Today we woke up to a winter wonderland with the trees covered in pure sparkling white snow and about an inch layer on the ground. By noon the temperatures rose to 36 degrees and the snow was mostly gone. By 3 pm it was completely melted. Since it is a rare occurrence below 500 ft. elevation it is usually not unwelcome.
I donned my waders and took my fly rod out to the river. With a "Purple egg sucking leach" fly tied to my 6 foot long leader I felt optimistic and hopeful that a Steelhead would give me a go at it. The river is low and clear and the sky overcast and gray. These days I wade more carefully than in my younger years knowing that one false step could result in a very cold and rude awakening. It's happened more that once in the last couple of years so I must look like a person trying to avoid a mine as I tread slowly to a point in the river that allows my back cast enough room to avoid snagging my line on a Willow. On this day I wade to a depth reaching the top of my thighs and brace myself against the current. I cast straight across the river to a slot that is about 4 feet deep and let my fly drift naturally with the current.
On each cast I try to cover as much of the river possible by moving slowly a step at a time down stream. Like many days there was not much action but the cold air and the sound of the river beating against my legs keep my senses clear and focused.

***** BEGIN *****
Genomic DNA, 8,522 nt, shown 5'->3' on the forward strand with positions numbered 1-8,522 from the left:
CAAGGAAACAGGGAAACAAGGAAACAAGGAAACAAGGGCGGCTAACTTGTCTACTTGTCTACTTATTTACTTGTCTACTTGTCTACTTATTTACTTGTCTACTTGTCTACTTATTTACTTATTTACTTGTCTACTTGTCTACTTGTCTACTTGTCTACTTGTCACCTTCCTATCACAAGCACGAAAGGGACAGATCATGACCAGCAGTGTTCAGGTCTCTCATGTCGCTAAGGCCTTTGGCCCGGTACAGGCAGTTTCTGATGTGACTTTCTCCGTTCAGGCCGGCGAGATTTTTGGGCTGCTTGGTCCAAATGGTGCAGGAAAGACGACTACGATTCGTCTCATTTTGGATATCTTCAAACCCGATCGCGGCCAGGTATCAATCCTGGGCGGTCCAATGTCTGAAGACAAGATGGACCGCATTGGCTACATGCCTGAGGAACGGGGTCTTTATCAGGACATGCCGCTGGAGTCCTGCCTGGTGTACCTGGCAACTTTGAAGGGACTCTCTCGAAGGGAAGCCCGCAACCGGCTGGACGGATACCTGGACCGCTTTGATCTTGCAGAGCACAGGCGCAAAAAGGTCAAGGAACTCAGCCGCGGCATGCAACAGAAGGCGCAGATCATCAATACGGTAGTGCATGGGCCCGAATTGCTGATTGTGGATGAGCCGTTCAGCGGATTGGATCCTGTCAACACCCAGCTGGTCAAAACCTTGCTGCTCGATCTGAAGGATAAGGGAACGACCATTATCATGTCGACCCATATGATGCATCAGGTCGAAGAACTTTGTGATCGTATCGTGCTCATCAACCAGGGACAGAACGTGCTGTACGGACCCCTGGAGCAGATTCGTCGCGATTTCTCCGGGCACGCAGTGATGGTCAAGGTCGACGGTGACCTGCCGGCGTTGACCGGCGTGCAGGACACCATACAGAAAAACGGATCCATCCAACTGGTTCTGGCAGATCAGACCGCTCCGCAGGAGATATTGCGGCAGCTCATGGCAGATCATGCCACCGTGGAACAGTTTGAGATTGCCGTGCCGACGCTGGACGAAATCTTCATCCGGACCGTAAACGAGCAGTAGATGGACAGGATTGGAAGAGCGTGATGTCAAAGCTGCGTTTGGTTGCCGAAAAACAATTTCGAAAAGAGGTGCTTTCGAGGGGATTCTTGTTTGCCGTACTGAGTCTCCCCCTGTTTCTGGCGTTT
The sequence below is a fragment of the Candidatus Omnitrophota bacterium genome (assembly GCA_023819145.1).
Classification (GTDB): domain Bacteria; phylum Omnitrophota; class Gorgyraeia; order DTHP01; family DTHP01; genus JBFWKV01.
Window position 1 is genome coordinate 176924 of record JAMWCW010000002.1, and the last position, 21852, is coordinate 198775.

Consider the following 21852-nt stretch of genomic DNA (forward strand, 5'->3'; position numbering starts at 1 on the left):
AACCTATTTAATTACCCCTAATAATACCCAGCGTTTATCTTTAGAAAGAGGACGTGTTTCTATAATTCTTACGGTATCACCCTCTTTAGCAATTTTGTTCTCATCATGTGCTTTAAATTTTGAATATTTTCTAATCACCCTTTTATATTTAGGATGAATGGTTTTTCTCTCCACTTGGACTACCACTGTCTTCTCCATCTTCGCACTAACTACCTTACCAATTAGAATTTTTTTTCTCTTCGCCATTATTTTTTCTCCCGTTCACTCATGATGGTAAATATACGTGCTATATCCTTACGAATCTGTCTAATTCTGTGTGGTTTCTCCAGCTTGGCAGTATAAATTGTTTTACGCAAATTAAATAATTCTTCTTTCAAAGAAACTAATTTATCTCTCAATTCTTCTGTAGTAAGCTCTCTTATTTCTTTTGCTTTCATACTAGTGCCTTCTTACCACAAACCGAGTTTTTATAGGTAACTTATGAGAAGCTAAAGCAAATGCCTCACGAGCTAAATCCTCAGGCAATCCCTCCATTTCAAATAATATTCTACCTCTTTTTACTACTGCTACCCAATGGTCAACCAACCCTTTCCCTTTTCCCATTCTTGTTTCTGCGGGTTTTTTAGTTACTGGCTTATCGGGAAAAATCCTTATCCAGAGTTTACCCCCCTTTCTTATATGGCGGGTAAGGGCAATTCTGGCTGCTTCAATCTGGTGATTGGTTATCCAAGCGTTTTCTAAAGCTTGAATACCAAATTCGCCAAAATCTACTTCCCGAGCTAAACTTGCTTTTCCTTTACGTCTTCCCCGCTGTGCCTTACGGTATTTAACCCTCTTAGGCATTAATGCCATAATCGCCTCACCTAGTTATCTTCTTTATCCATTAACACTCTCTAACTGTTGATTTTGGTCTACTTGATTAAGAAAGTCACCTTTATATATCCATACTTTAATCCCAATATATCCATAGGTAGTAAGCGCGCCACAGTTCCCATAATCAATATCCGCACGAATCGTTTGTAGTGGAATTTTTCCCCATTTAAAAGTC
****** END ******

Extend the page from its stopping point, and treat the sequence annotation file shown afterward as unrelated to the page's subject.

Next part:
I rejoice at the sight of one of my favorite birds which appears suddenly on a rock close by. It's dark, plump gray body with tail raised high, while bobbing to the river's music up and down all around the rock it goes. Diving swiftly headlong into the river's current,disappearing for seconds then reappearing again. The Water Ouzel or "Dipper" is the only passerine in North America that is aquatic. It either swims or walks along the bottom in search of aquatic insects. It is non migratory and is found year around on swift moving streams in Western States from Alaska to parts of Mexico. Today the Ouzel entertained me for a few precious minutes before flying low over the waters surface to a rock downstream. Then my eyes were averted to four Common Merganser's flying higher above me along the rivers winding course.
Another cast brought my focus on a tiny Winter Wren easily recognized by it's small dark body and extremely small tail pointing upwards. It hopped and bobbed amongst the tangled willow branches along the river's edge behind me. It's quavering voice unheard and muffled by the river's roar. Few people would enjoy standing in the middle of a cold river while patiently casting for a Steelhead that would not appear on this day. But for me the experience of just being there at that moment was enough knowing well that one day not too far in the future I may not have the capability to experiece the pleasure of such things.